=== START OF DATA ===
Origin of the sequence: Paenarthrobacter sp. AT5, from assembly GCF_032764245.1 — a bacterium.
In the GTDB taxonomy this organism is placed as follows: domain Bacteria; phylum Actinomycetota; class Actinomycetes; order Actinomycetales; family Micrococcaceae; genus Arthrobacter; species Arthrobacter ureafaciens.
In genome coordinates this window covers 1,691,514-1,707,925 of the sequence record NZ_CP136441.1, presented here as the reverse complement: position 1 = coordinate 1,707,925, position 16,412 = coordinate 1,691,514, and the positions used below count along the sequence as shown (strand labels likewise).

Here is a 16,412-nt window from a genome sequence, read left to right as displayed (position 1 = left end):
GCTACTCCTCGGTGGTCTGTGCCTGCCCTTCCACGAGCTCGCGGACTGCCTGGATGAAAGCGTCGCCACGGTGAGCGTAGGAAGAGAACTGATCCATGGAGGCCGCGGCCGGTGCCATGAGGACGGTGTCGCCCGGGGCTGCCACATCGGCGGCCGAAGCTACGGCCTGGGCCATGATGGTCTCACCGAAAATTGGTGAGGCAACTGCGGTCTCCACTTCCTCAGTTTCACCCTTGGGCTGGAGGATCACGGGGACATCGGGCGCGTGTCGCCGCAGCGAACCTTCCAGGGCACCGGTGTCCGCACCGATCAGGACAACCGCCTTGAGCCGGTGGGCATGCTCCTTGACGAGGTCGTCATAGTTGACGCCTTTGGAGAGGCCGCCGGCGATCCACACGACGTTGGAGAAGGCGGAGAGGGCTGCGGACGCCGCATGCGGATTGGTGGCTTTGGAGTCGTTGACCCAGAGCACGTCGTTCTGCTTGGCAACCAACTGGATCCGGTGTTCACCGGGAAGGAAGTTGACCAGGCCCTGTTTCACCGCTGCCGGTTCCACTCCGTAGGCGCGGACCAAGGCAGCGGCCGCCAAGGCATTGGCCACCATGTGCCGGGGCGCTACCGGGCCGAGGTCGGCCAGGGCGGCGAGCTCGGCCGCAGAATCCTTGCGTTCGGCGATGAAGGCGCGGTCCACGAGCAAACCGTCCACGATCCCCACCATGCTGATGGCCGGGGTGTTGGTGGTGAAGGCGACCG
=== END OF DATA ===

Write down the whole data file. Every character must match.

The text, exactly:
Origin of the sequence: Paenarthrobacter sp. AT5, from assembly GCF_032764245.1 — a bacterium.
In the GTDB taxonomy this organism is placed as follows: domain Bacteria; phylum Actinomycetota; class Actinomycetes; order Actinomycetales; family Micrococcaceae; genus Arthrobacter; species Arthrobacter ureafaciens.
In genome coordinates this window covers 1,691,514-1,707,925 of the sequence record NZ_CP136441.1, presented here as the reverse complement: position 1 = coordinate 1,707,925, position 16,412 = coordinate 1,691,514, and the positions used below count along the sequence as shown (strand labels likewise).

Here is a 16,412-nt window from a genome sequence, read left to right as displayed (position 1 = left end):
GCTACTCCTCGGTGGTCTGTGCCTGCCCTTCCACGAGCTCGCGGACTGCCTGGATGAAAGCGTCGCCACGGTGAGCGTAGGAAGAGAACTGATCCATGGAGGCCGCGGCCGGTGCCATGAGGACGGTGTCGCCCGGGGCTGCCACATCGGCGGCCGAAGCTACGGCCTGGGCCATGATGGTCTCACCGAAAATTGGTGAGGCAACTGCGGTCTCCACTTCCTCAGTTTCACCCTTGGGCTGGAGGATCACGGGGACATCGGGCGCGTGTCGCCGCAGCGAACCTTCCAGGGCACCGGTGTCCGCACCGATCAGGACAACCGCCTTGAGCCGGTGGGCATGCTCCTTGACGAGGTCGTCATAGTTGACGCCTTTGGAGAGGCCGCCGGCGATCCACACGACGTTGGAGAAGGCGGAGAGGGCTGCGGACGCCGCATGCGGATTGGTGGCTTTGGAGTCGTTGACCCAGAGCACGTCGTTCTGCTTGGCAACCAACTGGATCCGGTGTTCACCGGGAAGGAAGTTGACCAGGCCCTGTTTCACCGCTGCCGGTTCCACTCCGTAGGCGCGGACCAAGGCAGCGGCCGCCAAGGCATTGGCCACCATGTGCCGGGGCGCTACCGGGCCGAGGTCGGCCAGGGCGGCGAGCTCGGCCGCAGAATCCTTGCGTTCGGCGATGAAGGCGCGGTCCACGAGCAAACCGTCCACGATCCCCACCATGCTGATGGCCGGGGTGTTGGTGGTGAAGGCGACCG